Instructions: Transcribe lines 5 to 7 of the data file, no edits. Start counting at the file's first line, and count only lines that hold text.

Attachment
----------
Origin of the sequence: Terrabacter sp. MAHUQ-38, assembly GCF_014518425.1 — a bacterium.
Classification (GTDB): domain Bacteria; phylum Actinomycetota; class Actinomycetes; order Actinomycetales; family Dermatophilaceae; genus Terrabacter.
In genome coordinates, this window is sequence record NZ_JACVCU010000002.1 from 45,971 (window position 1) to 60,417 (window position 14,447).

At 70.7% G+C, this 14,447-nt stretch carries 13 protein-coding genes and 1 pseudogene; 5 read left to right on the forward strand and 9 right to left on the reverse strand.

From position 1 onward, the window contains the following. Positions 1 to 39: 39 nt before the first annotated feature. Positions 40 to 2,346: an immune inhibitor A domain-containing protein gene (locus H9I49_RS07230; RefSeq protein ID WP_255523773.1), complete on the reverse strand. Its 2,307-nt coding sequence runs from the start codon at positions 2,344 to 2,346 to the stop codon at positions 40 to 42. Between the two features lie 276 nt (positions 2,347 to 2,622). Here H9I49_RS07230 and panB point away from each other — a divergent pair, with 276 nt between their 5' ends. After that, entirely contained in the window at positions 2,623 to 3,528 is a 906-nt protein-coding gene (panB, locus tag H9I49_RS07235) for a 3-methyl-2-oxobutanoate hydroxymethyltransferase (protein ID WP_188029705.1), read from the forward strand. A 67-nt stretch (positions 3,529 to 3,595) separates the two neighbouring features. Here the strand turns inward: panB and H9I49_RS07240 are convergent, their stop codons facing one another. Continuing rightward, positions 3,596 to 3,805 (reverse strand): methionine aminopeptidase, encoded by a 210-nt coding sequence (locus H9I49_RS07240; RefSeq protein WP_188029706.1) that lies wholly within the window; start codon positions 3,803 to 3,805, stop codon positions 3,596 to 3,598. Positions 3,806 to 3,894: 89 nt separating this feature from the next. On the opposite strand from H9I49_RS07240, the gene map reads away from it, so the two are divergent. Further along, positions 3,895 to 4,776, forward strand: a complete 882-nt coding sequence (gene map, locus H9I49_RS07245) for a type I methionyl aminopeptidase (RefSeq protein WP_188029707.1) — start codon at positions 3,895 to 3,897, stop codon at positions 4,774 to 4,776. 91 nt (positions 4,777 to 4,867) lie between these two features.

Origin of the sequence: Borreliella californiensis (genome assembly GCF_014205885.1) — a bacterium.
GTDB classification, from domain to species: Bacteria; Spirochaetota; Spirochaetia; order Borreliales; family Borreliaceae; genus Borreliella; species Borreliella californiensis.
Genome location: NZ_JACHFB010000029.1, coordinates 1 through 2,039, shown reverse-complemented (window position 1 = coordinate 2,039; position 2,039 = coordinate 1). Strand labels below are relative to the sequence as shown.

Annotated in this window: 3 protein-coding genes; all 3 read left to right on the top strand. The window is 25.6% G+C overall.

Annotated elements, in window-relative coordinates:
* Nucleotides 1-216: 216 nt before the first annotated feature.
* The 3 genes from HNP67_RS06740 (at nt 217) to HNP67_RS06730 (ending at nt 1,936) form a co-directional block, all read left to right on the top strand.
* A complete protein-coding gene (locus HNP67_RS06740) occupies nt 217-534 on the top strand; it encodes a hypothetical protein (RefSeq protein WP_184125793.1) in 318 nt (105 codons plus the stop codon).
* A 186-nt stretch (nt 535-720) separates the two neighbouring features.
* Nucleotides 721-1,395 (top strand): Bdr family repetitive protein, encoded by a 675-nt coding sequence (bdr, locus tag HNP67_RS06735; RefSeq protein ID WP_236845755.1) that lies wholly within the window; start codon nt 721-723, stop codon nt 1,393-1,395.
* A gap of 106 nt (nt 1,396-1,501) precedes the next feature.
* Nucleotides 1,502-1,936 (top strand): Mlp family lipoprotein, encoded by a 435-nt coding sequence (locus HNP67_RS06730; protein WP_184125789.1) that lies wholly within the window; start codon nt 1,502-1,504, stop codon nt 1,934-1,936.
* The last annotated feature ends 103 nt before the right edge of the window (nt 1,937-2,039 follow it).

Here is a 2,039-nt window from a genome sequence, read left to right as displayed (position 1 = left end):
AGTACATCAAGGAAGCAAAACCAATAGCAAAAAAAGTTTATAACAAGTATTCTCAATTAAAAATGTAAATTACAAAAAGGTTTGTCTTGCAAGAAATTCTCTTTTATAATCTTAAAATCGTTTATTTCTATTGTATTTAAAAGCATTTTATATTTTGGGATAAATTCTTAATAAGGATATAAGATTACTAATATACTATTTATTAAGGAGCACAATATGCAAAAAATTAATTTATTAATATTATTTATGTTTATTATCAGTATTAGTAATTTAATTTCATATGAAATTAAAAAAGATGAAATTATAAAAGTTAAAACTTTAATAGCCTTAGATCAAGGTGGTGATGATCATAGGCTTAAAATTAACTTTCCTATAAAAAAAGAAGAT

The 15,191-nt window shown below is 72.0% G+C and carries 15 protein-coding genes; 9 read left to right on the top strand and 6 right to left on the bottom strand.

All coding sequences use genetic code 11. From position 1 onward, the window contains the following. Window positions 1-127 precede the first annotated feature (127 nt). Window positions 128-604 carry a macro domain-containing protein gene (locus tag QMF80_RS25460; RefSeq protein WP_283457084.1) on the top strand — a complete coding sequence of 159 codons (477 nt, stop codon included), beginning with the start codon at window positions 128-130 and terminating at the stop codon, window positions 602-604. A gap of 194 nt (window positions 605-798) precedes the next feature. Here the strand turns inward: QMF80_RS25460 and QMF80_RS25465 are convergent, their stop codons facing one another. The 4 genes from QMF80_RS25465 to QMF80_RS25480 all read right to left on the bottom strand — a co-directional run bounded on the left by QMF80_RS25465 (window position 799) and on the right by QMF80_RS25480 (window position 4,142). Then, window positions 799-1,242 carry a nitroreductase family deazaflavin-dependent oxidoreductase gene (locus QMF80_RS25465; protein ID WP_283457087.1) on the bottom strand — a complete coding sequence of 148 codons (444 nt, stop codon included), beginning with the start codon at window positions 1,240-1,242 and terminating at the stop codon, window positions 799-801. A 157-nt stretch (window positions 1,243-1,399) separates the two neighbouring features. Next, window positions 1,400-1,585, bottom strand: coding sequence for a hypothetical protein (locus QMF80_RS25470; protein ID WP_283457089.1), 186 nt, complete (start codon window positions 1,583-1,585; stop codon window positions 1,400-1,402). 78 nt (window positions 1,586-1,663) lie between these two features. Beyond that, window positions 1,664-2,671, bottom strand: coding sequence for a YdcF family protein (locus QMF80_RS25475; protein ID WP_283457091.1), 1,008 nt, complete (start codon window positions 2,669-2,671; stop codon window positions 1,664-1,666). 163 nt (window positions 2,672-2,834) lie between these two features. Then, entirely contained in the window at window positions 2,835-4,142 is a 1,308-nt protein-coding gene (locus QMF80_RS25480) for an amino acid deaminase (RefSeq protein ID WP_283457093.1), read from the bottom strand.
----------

From position 1 onward, the window contains the following. Positions 1 to 39: 39 nt before the first annotated feature. Positions 40 to 2,346: an immune inhibitor A domain-containing protein gene (locus H9I49_RS07230; RefSeq protein ID WP_255523773.1), complete on the reverse strand. Its 2,307-nt coding sequence runs from the start codon at positions 2,344 to 2,346 to the stop codon at positions 40 to 42. Between the two features lie 276 nt (positions 2,347 to 2,622). Here H9I49_RS07230 and panB point away from each other — a divergent pair, with 276 nt between their 5' ends. After that, entirely contained in the window at positions 2,623 to 3,528 is a 906-nt protein-coding gene (panB, locus tag H9I49_RS07235) for a 3-methyl-2-oxobutanoate hydroxymethyltransferase (protein ID WP_188029705.1), read from the forward strand. A 67-nt stretch (positions 3,529 to 3,595) separates the two neighbouring features. Here the strand turns inward: panB and H9I49_RS07240 are convergent, their stop codons facing one another. Continuing rightward, positions 3,596 to 3,805 (reverse strand): methionine aminopeptidase, encoded by a 210-nt coding sequence (locus H9I49_RS07240; RefSeq protein WP_188029706.1) that lies wholly within the window; start codon positions 3,803 to 3,805, stop codon positions 3,596 to 3,598. Positions 3,806 to 3,894: 89 nt separating this feature from the next. On the opposite strand from H9I49_RS07240, the gene map reads away from it, so the two are divergent. Further along, positions 3,895 to 4,776, forward strand: a complete 882-nt coding sequence (gene map, locus H9I49_RS07245) for a type I methionyl aminopeptidase (RefSeq protein WP_188029707.1) — start codon at positions 3,895 to 3,897, stop codon at positions 4,774 to 4,776. 91 nt (positions 4,777 to 4,867) lie between these two features.

Origin of the sequence: Borreliella californiensis (genome assembly GCF_014205885.1) — a bacterium.
GTDB classification, from domain to species: Bacteria; Spirochaetota; Spirochaetia; order Borreliales; family Borreliaceae; genus Borreliella; species Borreliella californiensis.